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Teen Called An ‘Entitled B*tch’ For Refusing To Shave Her Head In Solidarity With Cancer-Stricken Relative

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How far does solidarity go?

The idea that if one person goes through a struggle, the whole family goes through it with them is a time-honored tradition stretching back generations.

How far do you take this tradition though? That was the question plaguing Reddittor and Original Poster (OP) Left-Space-3229 when she came to the “Am I the A**hole” (AITA) subReddit for clarity.

She asked:

“AITA for not shaving my hair?”

She began with the basics.

“I (15 female) come from a big family.”

“If one of them goes through an unfortunate incident they expect the rest of us to sacrifice our happiness.”

Before disclosing the issue at hand.

“A few weeks ago one of my distant relatives was diagnosed with cancer and shaved her head.”

“Everyone was upset about the news and made this plan to shave everyone’s hair in support.”

“I have long thick hair which took me quite some time to grow.”

“I said no to this idea and when asked why I said it was a stupid thing to shave our hair as its not going to help her in any way.”

“Now everyone is blowing up my phone and tell me that I am entitled b*tch.”

OP was left to wonder,


She made her case, then turned to Reddit for clarity.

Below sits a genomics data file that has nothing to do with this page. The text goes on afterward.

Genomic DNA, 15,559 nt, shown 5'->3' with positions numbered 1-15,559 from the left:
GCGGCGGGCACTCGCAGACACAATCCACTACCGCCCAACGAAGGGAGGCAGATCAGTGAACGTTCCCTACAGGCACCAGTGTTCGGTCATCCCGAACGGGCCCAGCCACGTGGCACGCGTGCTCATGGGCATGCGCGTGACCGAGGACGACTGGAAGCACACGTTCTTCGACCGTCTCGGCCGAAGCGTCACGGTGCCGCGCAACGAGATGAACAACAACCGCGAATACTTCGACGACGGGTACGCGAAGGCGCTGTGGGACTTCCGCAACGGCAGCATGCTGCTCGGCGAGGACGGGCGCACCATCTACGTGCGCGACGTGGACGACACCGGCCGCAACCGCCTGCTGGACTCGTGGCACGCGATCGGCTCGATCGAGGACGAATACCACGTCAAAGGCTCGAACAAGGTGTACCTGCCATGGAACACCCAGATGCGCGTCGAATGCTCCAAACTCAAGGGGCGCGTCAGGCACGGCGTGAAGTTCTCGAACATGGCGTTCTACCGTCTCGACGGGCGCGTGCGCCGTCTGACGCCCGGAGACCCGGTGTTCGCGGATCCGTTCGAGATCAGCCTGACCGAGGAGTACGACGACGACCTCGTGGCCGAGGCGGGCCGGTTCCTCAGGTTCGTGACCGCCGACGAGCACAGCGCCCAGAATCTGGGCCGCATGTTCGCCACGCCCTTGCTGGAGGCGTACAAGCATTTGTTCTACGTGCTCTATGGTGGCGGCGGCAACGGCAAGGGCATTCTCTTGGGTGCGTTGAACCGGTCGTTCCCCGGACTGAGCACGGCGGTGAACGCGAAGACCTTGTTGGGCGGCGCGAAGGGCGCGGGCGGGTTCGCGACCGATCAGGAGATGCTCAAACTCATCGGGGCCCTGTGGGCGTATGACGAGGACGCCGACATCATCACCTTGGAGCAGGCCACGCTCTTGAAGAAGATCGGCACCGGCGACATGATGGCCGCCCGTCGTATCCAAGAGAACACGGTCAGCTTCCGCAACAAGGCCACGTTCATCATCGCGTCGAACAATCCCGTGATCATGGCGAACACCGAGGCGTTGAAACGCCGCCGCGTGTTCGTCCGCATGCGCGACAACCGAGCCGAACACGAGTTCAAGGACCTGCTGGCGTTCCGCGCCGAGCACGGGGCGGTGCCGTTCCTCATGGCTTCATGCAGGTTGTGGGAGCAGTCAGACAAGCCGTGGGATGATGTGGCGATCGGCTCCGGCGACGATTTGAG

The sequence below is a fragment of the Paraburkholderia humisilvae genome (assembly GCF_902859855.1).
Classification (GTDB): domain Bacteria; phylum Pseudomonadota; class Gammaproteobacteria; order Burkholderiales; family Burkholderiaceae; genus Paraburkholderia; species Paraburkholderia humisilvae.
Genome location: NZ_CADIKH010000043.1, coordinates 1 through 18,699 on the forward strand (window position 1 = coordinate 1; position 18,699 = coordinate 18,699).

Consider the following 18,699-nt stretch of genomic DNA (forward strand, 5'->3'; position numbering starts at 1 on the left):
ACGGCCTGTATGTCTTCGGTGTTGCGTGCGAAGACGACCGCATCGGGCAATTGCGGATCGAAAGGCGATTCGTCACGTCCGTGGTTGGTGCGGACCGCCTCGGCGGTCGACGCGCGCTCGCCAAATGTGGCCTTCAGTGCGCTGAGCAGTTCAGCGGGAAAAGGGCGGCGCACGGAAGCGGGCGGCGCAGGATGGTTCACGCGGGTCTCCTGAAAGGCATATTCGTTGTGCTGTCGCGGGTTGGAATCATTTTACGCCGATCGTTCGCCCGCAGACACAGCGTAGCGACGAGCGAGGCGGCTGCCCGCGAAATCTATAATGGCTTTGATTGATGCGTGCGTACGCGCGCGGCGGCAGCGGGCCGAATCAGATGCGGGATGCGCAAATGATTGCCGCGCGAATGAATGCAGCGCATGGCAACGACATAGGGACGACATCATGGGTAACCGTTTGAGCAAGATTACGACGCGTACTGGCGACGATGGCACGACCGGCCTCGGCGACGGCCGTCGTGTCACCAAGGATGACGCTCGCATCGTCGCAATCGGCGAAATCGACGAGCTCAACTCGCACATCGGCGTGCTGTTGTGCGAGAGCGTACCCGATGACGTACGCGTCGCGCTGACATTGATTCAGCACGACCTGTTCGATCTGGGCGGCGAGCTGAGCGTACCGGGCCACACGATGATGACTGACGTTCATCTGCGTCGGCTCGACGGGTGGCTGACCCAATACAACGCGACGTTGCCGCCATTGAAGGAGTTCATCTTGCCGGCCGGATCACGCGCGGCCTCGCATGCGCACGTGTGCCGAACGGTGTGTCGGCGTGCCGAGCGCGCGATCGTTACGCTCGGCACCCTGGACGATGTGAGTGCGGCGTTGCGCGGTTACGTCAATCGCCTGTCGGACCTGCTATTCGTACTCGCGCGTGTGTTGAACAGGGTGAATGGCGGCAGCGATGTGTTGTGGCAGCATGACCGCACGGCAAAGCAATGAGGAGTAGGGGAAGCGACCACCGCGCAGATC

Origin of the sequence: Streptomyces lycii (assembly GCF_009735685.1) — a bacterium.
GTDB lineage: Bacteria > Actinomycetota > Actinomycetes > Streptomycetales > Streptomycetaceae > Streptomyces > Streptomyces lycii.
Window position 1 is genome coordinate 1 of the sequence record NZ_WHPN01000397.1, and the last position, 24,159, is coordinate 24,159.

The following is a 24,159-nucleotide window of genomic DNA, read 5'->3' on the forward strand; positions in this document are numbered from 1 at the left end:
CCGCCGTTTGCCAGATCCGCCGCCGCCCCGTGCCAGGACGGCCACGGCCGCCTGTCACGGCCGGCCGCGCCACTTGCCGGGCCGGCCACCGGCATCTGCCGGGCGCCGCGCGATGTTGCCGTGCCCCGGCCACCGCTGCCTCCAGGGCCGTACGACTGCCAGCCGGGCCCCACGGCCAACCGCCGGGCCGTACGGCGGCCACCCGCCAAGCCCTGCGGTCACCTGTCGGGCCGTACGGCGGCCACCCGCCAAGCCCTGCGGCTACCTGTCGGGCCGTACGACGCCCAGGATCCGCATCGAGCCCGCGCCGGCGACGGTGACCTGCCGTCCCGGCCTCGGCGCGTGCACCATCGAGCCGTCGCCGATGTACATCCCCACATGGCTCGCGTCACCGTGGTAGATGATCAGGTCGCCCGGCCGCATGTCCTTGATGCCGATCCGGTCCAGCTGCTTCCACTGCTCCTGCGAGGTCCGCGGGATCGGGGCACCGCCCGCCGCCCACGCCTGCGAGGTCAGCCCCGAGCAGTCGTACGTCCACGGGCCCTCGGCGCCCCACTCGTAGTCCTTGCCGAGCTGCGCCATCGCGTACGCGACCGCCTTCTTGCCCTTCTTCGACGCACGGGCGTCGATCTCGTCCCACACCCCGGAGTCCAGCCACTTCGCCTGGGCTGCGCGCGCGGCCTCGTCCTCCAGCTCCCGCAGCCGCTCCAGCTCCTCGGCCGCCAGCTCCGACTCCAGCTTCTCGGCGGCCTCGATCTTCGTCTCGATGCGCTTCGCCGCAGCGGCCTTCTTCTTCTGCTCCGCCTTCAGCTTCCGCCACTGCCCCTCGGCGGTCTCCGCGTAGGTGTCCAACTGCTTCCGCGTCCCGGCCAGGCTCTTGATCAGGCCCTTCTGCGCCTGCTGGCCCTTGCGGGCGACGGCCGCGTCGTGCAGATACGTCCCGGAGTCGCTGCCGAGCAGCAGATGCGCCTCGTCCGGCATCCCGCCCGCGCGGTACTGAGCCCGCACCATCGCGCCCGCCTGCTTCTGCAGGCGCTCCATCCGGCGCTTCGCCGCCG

Redditors weighed in by declaring:

  • NTA – Not The A**hole
  • YTA – You’re The A**hole
  • NAH – No A**holes Here
  • ESH – Everyone Sucks Here

Redditors decided: NTA

Some suggested that OP’s family is missing the point.


“The whole thing about solidarity gestures is that they rely on positive, affirmative consent by all parties involved to be genuine.”

“The instant any coercion becomes involved, the whole thing becomes a sham.”

“And that’s before I say a word about bodily autonomy, or how you’d be subjecting yourself to potential abuse by AH’s at school for shaving your head!”

“Don’t let yourself be bullied into this, OP. There are other ways you can support your relative.“~Kegelexercise


“It’s very performative and is much more about them getting attention for being “good people” and pretending that doing something like this does anything to help the relative.”

“It’s ridiculous.”


Others took a more complex view. 

It’s really context-specific.”

“Daughter and aunt know how much mom’s hair means to her, so when she loses all her hair daughter and aunt shave their heads and help mom style with scarves; genuine solidarity.”

“Classmate hears that the classmate they have talked to once in the last 3 years has cancer, so classmate shaves their head without even asking classmate with cancer how it will make them feel; shallow show of fake solidarity.”

“I would say this context more aligns with the classmate example”~SnakesInYerPants

There were plenty of suggestions for alternatives to shaving. 

“Instead of shaving their hair, why doesn’t OP’s family chip in to buy the relative human hair wigs?”

“People donate their hair so people who lose theirs can feel more confident.”

“It’s not because hair is a necessity, it’s because they want people to feel confident.”

“I suggest different wigs in different colors that the relative can style, curl, and straighten.”